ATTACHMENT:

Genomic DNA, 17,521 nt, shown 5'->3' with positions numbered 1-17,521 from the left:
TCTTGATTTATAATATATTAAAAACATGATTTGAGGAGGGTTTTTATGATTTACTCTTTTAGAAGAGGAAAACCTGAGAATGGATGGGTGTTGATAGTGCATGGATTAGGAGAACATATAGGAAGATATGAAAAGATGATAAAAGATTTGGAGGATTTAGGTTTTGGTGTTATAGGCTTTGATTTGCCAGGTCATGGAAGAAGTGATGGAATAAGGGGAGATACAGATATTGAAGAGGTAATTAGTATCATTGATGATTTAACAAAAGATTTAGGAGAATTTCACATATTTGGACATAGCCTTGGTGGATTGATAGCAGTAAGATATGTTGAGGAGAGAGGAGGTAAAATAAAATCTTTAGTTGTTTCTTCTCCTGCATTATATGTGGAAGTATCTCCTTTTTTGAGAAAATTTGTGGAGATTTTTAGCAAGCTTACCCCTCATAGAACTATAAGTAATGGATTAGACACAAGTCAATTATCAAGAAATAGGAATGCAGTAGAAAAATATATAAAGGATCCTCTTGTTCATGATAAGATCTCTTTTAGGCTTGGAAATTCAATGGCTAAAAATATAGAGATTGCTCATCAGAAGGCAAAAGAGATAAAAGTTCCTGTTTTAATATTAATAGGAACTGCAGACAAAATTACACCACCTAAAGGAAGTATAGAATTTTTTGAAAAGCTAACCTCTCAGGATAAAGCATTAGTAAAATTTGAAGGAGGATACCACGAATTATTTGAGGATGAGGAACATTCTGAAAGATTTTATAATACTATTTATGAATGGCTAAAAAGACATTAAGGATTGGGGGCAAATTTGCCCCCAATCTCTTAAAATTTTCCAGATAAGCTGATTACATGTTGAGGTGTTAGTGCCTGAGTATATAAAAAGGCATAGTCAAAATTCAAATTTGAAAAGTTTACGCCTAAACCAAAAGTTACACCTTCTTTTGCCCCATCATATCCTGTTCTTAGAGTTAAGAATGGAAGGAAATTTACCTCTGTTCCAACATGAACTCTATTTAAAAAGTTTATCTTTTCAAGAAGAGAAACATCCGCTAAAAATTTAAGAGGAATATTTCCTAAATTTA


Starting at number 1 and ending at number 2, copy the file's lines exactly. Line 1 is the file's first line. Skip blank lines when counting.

Genomic DNA, 17,521 nt, shown 5'->3' with positions numbered 1-17,521 from the left:
TCTTGATTTATAATATATTAAAAACATGATTTGAGGAGGGTTTTTATGATTTACTCTTTTAGAAGAGGAAAACCTGAGAATGGATGGGTGTTGATAGTGCATGGATTAGGAGAACATATAGGAAGATATGAAAAGATGATAAAAGATTTGGAGGATTTAGGTTTTGGTGTTATAGGCTTTGATTTGCCAGGTCATGGAAGAAGTGATGGAATAAGGGGAGATACAGATATTGAAGAGGTAATTAGTATCATTGATGATTTAACAAAAGATTTAGGAGAATTTCACATATTTGGACATAGCCTTGGTGGATTGATAGCAGTAAGATATGTTGAGGAGAGAGGAGGTAAAATAAAATCTTTAGTTGTTTCTTCTCCTGCATTATATGTGGAAGTATCTCCTTTTTTGAGAAAATTTGTGGAGATTTTTAGCAAGCTTACCCCTCATAGAACTATAAGTAATGGATTAGACACAAGTCAATTATCAAGAAATAGGAATGCAGTAGAAAAATATATAAAGGATCCTCTTGTTCATGATAAGATCTCTTTTAGGCTTGGAAATTCAATGGCTAAAAATATAGAGATTGCTCATCAGAAGGCAAAAGAGATAAAAGTTCCTGTTTTAATATTAATAGGAACTGCAGACAAAATTACACCACCTAAAGGAAGTATAGAATTTTTTGAAAAGCTAACCTCTCAGGATAAAGCATTAGTAAAATTTGAAGGAGGATACCACGAATTATTTGAGGATGAGGAACATTCTGAAAGATTTTATAATACTATTTATGAATGGCTAAAAAGACATTAAGGATTGGGGGCAAATTTGCCCCCAATCTCTTAAAATTTTCCAGATAAGCTGATTACATGTTGAGGTGTTAGTGCCTGAGTATATAAAAAGGCATAGTCAAAATTCAAATTTGAAAAGTTTACGCCTAAACCAAAAGTTACACCTTCTTTTGCCCCATCATATCCTGTTCTTAGAGTTAAGAATGGAAGGAAATTTACCTCTGTTCCAACATGAACTCTATTTAAAAAGTTTATCTTTTCAAGAAGAGAAACATCCGCTAAAAATTTAAGAGGAATATTTCCTAAATTTA